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Author: Laura Kina

This article examines how Okinawan Indigenous identity is influenced by “minor” Trans-Pacific interchanges between the Native Hawaiian sovereignty movement and Native American discourses on Indigeneity. Drawing from interviews with fellow Okinawan diaspora artist Denise Uyehara, the author explores their parallel responses as fourth generation Okinawan Americans to the recent resurgence of Okinawan Indigenous cultural history, practice, and identity. Uyehara’s collaboration with Native American artists in the performance Archipelago (2012) with Adam Cooper-Terán (Yaqui/Chicano), Ancestral Cartographic Rituals (2017) in collaboration with the late Payómkawichum, Ipi, and Mexican-American artist James Luna (1950–2018), and the immersive theatre project Shooting Columbus (2017) collaboration with The Fifth World Collective, is put into conversation with Kina’s painting series Sugar and Blue Hawai‘i (2010–2013) about Hawaiian sugar plantations and her trilingual illustrated children’s book Okinawan Princess: Da Legend of Hajichi Tattoos (Bess Press, 2019) written by Hawai‘i Creole author Lee A. Tonouchi.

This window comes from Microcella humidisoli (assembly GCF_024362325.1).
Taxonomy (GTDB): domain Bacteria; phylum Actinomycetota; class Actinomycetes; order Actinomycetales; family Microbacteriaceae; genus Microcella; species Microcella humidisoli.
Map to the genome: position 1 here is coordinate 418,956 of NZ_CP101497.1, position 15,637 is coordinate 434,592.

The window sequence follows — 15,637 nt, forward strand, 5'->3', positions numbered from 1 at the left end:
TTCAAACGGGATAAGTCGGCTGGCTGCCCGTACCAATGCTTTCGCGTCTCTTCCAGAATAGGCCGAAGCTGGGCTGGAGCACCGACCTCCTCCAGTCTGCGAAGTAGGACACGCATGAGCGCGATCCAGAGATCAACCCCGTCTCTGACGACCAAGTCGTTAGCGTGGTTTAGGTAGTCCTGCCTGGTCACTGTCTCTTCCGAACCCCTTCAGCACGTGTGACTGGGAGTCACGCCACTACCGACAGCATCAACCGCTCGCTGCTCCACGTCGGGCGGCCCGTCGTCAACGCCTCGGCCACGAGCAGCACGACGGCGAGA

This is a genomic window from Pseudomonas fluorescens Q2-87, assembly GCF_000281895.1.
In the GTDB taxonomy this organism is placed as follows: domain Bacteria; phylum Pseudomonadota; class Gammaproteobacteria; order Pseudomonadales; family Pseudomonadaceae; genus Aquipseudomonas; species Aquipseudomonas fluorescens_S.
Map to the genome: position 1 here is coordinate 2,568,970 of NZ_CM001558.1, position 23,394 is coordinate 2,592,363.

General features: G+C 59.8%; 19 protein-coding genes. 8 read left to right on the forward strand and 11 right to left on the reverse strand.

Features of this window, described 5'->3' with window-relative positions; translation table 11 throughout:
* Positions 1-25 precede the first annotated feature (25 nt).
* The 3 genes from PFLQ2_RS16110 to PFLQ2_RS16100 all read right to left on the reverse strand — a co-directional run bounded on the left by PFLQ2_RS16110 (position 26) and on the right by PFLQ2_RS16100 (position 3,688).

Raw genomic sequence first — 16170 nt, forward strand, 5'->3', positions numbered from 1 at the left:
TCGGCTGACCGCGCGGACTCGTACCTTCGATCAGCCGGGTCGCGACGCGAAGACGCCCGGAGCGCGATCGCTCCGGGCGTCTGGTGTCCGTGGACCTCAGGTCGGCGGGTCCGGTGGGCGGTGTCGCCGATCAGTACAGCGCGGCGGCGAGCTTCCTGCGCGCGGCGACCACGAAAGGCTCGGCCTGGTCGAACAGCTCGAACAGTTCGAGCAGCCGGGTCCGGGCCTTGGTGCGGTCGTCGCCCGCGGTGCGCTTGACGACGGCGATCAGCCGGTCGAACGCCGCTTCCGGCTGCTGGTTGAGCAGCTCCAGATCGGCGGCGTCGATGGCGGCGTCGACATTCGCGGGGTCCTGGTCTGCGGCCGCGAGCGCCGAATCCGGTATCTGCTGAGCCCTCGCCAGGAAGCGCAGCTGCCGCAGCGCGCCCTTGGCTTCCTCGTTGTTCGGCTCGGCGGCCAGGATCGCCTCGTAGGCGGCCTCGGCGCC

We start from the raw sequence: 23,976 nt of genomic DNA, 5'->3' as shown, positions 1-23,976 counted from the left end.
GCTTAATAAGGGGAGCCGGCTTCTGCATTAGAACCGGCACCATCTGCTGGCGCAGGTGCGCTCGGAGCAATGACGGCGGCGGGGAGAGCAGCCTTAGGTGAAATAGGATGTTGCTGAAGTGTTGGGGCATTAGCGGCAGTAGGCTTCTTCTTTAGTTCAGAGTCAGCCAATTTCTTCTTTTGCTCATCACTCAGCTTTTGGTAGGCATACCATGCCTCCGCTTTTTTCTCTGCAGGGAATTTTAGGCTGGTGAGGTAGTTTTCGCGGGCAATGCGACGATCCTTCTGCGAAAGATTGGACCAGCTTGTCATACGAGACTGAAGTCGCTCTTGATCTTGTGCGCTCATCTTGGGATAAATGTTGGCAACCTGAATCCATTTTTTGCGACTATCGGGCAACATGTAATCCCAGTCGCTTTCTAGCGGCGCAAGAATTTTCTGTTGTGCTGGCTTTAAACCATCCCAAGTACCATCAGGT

In: Asian Diasporic Visual Cultures and the Americas
In: Asian Diasporic Visual Cultures and the Americas